Addabbo: Harsher Penalties For Hate Crime
Responding to the recent rash of graffiti painted on houses of worship, City Council Member Joseph P. Addabbo, Jr. recently announced that he has cosponsored legislation in the council that would increase penalties for vandalizing houses of religious worship or religious articles contained therein.
“I’m disgusted by graffiti in general but hate crime graffiti is totally unacceptable. None of us should stand for it,” said Addabbo.
The councilman said he was pushing for the tougher legislation for the graffiti vandals who desecrate houses of worship because, “if we just give them a slap on the wrist it doesn’t send a strong enough message that we will not tolerate the desecration of our houses of worship.”
According to the city’s official website, Addabbo’s legislation states that “Any person who willfully defaces or otherwise damages any house of religious worship or any portion thereof including religious figures or religious monuments, or any book, scroll, ark, furniture, ornaments, musical instrument, article of silver or plated ware, or any other item contained therein for use in connection with religious worship, or any person who knowingly aids, abets, conceals or in any way assists any such person will be deemed guilty of a misdemeanor punishable by imprisonment of not more than one year or by a fine of not more than two thousand five hundred or less than five hundred dollars, or both.”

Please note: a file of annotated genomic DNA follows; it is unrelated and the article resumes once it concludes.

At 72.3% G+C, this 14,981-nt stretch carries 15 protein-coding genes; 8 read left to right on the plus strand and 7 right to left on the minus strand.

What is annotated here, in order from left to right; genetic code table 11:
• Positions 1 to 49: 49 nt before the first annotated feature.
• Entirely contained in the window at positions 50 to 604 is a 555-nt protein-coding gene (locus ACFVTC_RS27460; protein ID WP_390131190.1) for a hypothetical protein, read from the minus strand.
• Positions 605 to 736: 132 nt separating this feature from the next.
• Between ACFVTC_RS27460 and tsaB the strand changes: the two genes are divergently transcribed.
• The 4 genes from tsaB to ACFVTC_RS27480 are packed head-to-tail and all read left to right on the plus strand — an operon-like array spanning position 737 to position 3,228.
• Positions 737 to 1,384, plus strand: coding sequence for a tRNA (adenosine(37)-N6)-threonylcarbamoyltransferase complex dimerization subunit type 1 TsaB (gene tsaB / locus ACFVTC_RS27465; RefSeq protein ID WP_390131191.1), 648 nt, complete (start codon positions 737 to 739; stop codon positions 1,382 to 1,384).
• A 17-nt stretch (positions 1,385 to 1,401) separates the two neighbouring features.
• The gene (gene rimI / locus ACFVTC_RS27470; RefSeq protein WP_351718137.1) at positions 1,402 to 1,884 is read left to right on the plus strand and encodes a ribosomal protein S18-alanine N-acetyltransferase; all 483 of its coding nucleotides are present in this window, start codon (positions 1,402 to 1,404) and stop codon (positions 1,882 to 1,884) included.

In addition, any person violating the law will be subject to a civil penalty of not less than ten thousand dollars and not more than twenty-five thousand dollars.
Such civil penalties will be imposed in addition to any criminal penalties and/or sanctions that may be imposed, and such civil penalties would not limit or preclude any cause of action available to any person or entity aggrieved by such action.
In calling for the passage by the council of his legislation Addabbo said that last October six swastikas were painted on the side of the Rockwood Park Jewish Center in Howard Beach. Police said the vandal, who was subsequently arrested, defaced over 20 sites throughout Brooklyn and Queens. Addabbo said that also during the past year the walls of a former synagogue in South Ozone Park were defaced with anti-Semitic writings.
The councilman noted that religious vandalism to churches and synagogues occur throughout the city every day and he hopes that the proposed legislation would eventually decrease the crime by increasing the penalty.